• You’d think a NYT article headlined “Vanishing Barns Signal a Changing Iowa” would actually contain more news and photos of old barns!  But the article is much more interested in detailing the rural-to-urban shift in Iowa.  I enjoyed the article, but I really want to know about the barns.  (The article did lead me to the website for the National Barn Alliance, which seems to be a worthy cause.)
  • Some silly ads in Vogue India depict the poorest of people carrying seriously high-end accessories.  Ugh.

Written by Jimmy

September 14th, 2008 at 4:01 pm

Philadelphia Phillies 7, Milwaukee Brewers 3

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I was at the ballpark again this afternoon for the Phillies’ 7-3 win over the Brewers.  Yes, the Phils actually won a game I attended!  Novel, huh?  The Phillies scored early and often, and I was never too worried about the outcome.  I got to focus just on Being (capital-B intended; props to Martin Heidegger, I suppose) at the ballpark.

Today’s Ballpark Experience™ included quite a few calories, I have to say.  For the first time this season, I started things off with The Schmitter.  The Schmitter is a sort of revved-up cheesesteak, featuring three layers of cheese, tomato, steak (duh), some mysteriously delicious sauce, and fried salami.  I felt like I’d swallowed an anchor—a really, really delicious anchor.  That didn’t stop me, though, from having my Citizens Bank Park usuals: crab fries from Chickie’s & Pete’s, washed down with Victory Hop Devil.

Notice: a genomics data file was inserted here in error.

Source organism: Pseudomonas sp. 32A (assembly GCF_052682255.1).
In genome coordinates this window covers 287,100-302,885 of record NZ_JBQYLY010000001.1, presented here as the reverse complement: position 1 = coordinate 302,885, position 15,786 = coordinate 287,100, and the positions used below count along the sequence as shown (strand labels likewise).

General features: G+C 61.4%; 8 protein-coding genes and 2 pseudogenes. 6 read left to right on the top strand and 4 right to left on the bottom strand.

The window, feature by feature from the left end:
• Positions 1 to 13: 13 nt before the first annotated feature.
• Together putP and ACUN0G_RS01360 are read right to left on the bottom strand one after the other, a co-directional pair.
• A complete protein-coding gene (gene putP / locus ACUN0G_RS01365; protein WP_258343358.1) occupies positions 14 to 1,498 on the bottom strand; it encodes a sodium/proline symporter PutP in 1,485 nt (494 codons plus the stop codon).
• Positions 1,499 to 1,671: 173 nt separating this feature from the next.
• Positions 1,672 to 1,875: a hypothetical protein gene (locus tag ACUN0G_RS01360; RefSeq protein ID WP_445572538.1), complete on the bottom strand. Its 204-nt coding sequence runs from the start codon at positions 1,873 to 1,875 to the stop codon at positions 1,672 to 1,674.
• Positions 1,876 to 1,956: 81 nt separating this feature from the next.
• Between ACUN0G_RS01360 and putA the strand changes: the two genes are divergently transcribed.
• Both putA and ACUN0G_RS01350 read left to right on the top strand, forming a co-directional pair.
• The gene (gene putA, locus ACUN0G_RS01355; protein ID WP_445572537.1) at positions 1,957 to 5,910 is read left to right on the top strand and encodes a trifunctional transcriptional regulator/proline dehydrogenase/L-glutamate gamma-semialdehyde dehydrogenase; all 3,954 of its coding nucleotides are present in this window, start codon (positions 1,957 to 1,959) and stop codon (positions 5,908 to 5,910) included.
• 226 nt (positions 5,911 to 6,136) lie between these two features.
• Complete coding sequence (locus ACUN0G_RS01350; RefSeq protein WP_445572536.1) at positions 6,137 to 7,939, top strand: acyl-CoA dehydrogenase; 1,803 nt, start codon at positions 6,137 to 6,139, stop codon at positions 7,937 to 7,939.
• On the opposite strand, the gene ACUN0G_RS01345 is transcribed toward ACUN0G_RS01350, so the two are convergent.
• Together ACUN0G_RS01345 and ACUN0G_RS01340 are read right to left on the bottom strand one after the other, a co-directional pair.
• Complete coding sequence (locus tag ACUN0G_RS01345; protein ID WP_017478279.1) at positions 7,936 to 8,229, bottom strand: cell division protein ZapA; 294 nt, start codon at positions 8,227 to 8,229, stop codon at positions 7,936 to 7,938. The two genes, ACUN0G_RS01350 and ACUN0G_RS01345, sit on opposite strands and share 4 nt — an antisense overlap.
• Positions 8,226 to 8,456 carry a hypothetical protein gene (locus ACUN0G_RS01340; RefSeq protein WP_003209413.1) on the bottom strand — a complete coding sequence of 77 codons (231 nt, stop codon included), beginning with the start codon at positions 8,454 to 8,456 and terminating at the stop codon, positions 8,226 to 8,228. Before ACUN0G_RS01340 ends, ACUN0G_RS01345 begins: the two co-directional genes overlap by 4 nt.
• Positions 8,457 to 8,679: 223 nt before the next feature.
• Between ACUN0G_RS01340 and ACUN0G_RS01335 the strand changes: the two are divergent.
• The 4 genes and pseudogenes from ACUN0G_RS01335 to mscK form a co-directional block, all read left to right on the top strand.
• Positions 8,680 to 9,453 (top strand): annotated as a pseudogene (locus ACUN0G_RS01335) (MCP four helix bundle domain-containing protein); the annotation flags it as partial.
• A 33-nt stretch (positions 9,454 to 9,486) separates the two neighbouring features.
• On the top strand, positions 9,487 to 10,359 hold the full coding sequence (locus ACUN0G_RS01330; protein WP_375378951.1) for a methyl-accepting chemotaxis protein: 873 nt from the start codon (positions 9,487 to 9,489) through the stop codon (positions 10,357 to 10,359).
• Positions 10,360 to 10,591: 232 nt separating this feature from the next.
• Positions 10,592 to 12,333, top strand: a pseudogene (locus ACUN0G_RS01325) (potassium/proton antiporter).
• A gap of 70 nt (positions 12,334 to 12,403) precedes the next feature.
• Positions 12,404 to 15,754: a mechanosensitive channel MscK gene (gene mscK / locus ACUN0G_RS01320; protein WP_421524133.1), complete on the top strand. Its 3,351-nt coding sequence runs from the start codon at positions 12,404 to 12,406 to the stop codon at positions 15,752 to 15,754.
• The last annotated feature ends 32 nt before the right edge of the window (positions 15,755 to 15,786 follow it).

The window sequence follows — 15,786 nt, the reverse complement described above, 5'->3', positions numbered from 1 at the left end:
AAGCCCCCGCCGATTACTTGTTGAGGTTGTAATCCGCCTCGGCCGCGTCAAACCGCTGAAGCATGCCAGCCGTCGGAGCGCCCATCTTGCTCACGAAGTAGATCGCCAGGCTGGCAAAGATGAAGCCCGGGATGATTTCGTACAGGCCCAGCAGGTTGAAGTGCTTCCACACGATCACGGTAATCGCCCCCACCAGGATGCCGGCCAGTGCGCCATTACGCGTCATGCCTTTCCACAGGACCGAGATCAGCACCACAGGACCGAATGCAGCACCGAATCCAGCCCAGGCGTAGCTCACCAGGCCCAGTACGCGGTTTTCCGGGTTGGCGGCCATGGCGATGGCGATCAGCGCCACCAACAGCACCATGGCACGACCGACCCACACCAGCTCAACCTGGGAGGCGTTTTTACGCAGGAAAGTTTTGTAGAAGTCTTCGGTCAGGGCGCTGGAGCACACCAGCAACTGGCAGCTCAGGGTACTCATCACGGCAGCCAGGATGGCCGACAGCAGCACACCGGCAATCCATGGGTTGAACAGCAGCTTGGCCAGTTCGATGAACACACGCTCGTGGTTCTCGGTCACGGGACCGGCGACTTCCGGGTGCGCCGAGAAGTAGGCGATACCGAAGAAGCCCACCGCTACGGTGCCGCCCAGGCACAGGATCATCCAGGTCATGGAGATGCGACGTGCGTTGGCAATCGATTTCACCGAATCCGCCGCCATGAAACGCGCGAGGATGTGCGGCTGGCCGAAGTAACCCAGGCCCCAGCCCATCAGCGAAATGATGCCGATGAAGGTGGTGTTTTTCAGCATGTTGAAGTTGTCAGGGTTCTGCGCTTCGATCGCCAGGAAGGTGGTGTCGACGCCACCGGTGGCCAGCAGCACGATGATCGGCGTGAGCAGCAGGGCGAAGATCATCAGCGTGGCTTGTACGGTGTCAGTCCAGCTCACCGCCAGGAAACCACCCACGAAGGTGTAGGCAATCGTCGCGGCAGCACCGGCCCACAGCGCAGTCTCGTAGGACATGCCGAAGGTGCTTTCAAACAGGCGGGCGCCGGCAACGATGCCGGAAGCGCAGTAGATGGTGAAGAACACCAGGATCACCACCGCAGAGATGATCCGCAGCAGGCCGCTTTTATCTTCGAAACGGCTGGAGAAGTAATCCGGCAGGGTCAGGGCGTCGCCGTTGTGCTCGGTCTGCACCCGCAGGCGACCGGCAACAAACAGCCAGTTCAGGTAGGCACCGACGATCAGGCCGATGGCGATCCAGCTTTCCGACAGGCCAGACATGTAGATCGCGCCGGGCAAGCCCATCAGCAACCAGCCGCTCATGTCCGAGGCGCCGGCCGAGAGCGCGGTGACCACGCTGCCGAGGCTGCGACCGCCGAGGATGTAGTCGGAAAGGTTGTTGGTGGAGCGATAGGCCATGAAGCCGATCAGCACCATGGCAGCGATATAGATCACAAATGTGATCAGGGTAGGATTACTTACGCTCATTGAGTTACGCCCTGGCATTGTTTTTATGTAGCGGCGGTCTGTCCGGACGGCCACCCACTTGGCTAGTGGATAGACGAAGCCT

I won’t be needing any dinner, thanks.  Or breakfast tomorrow.  Ugh.

This afternoon’s game was the next-to-last in the 15-game package I purchased.  At this point, the seats around mine are filled with people who seem familiar.  Yet I really only know the tiniest bit about these people I’ve seen so frequently over the past few months.  The two women in front of me work together.  They sit next to the man—I think of him as Red Ballcap Guy—who usually attends with his wife or a friend.  On the other side of the two women are young lovebirds, totally into baseball and one another.

At today’s game, some of my section’s stalwarts were missing.  The couple who usually sits right behind me was among them.  But the father-in-law, who occasionally subs for the wife, was there—ready to tell me that the kids were vacationing abroad.  We wondered aloud about another couple that we’d never before seen miss.  And he mentioned how surprised the son-in-law was one night—during a recent Mets game, actually—when I left before the end of the ninth inning.  (Feeble Excuse: I thought the Mets had it well in hand, and I had to get up early the next day.)  “He always stays until the end,” the son-in-law said.  Wow, I’ve made an impression, I guess, and, suprisingly, it didn’t involve only the series of handsome men I’ve been trying to faux-date at the ballpark (although I bet that has been noticed!).